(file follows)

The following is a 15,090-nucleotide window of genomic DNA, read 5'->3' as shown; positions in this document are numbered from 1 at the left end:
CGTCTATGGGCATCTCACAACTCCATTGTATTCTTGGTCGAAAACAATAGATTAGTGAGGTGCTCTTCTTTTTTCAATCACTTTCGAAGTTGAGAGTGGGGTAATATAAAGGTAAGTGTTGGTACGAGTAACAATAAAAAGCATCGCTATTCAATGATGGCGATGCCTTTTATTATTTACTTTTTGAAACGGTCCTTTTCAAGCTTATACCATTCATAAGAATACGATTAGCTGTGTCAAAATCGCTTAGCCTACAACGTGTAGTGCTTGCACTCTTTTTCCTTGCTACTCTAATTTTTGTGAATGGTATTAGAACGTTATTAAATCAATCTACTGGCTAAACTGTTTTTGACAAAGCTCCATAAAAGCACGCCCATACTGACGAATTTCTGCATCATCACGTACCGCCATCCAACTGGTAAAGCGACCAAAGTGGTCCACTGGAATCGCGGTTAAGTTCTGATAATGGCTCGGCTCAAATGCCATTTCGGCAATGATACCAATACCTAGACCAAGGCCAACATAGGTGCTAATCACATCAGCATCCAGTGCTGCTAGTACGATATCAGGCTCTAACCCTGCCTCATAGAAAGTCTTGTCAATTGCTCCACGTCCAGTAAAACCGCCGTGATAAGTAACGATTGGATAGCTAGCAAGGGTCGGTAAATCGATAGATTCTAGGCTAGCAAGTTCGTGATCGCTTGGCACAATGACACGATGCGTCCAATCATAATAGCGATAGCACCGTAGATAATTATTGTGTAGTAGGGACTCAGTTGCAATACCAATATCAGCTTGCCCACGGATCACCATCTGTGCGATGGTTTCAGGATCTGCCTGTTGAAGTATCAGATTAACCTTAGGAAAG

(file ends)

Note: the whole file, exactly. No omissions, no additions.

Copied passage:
The following is a 15,090-nucleotide window of genomic DNA, read 5'->3' as shown; positions in this document are numbered from 1 at the left end:
CGTCTATGGGCATCTCACAACTCCATTGTATTCTTGGTCGAAAACAATAGATTAGTGAGGTGCTCTTCTTTTTTCAATCACTTTCGAAGTTGAGAGTGGGGTAATATAAAGGTAAGTGTTGGTACGAGTAACAATAAAAAGCATCGCTATTCAATGATGGCGATGCCTTTTATTATTTACTTTTTGAAACGGTCCTTTTCAAGCTTATACCATTCATAAGAATACGATTAGCTGTGTCAAAATCGCTTAGCCTACAACGTGTAGTGCTTGCACTCTTTTTCCTTGCTACTCTAATTTTTGTGAATGGTATTAGAACGTTATTAAATCAATCTACTGGCTAAACTGTTTTTGACAAAGCTCCATAAAAGCACGCCCATACTGACGAATTTCTGCATCATCACGTACCGCCATCCAACTGGTAAAGCGACCAAAGTGGTCCACTGGAATCGCGGTTAAGTTCTGATAATGGCTCGGCTCAAATGCCATTTCGGCAATGATACCAATACCTAGACCAAGGCCAACATAGGTGCTAATCACATCAGCATCCAGTGCTGCTAGTACGATATCAGGCTCTAACCCTGCCTCATAGAAAGTCTTGTCAATTGCTCCACGTCCAGTAAAACCGCCGTGATAAGTAACGATTGGATAGCTAGCAAGGGTCGGTAAATCGATAGATTCTAGGCTAGCAAGTTCGTGATCGCTTGGCACAATGACACGATGCGTCCAATCATAATAGCGATAGCACCGTAGATAATTATTGTGTAGTAGGGACTCAGTTGCAATACCAATATCAGCTTGCCCACGGATCACCATCTGTGCGATGGTTTCAGGATCTGCCTGTTGAAGTATCAGATTAACCTTAGGAAAG